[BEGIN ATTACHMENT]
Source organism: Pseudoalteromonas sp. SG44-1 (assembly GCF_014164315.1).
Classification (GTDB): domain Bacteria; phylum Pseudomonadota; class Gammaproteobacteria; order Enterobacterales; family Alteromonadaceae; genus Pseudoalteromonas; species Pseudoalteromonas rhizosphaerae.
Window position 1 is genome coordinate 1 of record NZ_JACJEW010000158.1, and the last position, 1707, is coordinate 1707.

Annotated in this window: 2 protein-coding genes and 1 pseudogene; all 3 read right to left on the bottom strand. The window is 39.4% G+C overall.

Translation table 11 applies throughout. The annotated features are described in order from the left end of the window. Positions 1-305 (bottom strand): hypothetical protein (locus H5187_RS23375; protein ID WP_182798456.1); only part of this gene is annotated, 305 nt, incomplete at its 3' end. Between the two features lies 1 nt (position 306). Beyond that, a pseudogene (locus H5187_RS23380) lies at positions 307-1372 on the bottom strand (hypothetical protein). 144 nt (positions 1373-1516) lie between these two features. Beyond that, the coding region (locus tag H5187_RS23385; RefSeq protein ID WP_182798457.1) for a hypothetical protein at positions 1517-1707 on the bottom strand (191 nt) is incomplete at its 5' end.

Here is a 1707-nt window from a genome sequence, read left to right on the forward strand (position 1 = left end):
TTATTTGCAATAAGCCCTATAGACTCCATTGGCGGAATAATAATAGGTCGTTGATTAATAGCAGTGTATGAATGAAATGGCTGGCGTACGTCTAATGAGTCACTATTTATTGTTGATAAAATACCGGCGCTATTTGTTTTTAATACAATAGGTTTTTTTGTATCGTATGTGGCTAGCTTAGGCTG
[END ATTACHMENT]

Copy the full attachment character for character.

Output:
Source organism: Pseudoalteromonas sp. SG44-1 (assembly GCF_014164315.1).
Classification (GTDB): domain Bacteria; phylum Pseudomonadota; class Gammaproteobacteria; order Enterobacterales; family Alteromonadaceae; genus Pseudoalteromonas; species Pseudoalteromonas rhizosphaerae.
Window position 1 is genome coordinate 1 of record NZ_JACJEW010000158.1, and the last position, 1707, is coordinate 1707.

Annotated in this window: 2 protein-coding genes and 1 pseudogene; all 3 read right to left on the bottom strand. The window is 39.4% G+C overall.

Translation table 11 applies throughout. The annotated features are described in order from the left end of the window. Positions 1-305 (bottom strand): hypothetical protein (locus H5187_RS23375; protein ID WP_182798456.1); only part of this gene is annotated, 305 nt, incomplete at its 3' end. Between the two features lies 1 nt (position 306). Beyond that, a pseudogene (locus H5187_RS23380) lies at positions 307-1372 on the bottom strand (hypothetical protein). 144 nt (positions 1373-1516) lie between these two features. Beyond that, the coding region (locus tag H5187_RS23385; RefSeq protein ID WP_182798457.1) for a hypothetical protein at positions 1517-1707 on the bottom strand (191 nt) is incomplete at its 5' end.

Here is a 1707-nt window from a genome sequence, read left to right on the forward strand (position 1 = left end):
TTATTTGCAATAAGCCCTATAGACTCCATTGGCGGAATAATAATAGGTCGTTGATTAATAGCAGTGTATGAATGAAATGGCTGGCGTACGTCTAATGAGTCACTATTTATTGTTGATAAAATACCGGCGCTATTTGTTTTTAATACAATAGGTTTTTTTGTATCGTATGTGGCTAGCTTAGGCTG